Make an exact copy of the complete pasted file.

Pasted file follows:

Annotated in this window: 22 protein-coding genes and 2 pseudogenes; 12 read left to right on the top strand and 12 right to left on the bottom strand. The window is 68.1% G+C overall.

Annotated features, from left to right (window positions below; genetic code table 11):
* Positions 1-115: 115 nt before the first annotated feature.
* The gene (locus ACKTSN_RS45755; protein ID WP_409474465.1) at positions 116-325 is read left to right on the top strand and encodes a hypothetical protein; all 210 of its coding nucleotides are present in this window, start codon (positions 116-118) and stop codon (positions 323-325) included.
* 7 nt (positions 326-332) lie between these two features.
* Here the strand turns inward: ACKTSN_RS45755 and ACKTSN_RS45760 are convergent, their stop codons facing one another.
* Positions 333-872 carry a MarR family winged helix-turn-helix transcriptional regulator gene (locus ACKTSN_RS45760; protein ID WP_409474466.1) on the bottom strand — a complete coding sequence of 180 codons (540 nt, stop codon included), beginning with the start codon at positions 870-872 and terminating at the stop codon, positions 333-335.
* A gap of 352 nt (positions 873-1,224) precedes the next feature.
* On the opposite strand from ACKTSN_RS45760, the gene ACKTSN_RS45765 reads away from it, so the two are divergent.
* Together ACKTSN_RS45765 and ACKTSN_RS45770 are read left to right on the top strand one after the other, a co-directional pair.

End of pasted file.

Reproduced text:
Annotated in this window: 22 protein-coding genes and 2 pseudogenes; 12 read left to right on the top strand and 12 right to left on the bottom strand. The window is 68.1% G+C overall.

Annotated features, from left to right (window positions below; genetic code table 11):
* Positions 1-115: 115 nt before the first annotated feature.
* The gene (locus ACKTSN_RS45755; protein ID WP_409474465.1) at positions 116-325 is read left to right on the top strand and encodes a hypothetical protein; all 210 of its coding nucleotides are present in this window, start codon (positions 116-118) and stop codon (positions 323-325) included.
* 7 nt (positions 326-332) lie between these two features.
* Here the strand turns inward: ACKTSN_RS45755 and ACKTSN_RS45760 are convergent, their stop codons facing one another.
* Positions 333-872 carry a MarR family winged helix-turn-helix transcriptional regulator gene (locus ACKTSN_RS45760; protein ID WP_409474466.1) on the bottom strand — a complete coding sequence of 180 codons (540 nt, stop codon included), beginning with the start codon at positions 870-872 and terminating at the stop codon, positions 333-335.
* A gap of 352 nt (positions 873-1,224) precedes the next feature.
* On the opposite strand from ACKTSN_RS45760, the gene ACKTSN_RS45765 reads away from it, so the two are divergent.
* Together ACKTSN_RS45765 and ACKTSN_RS45770 are read left to right on the top strand one after the other, a co-directional pair.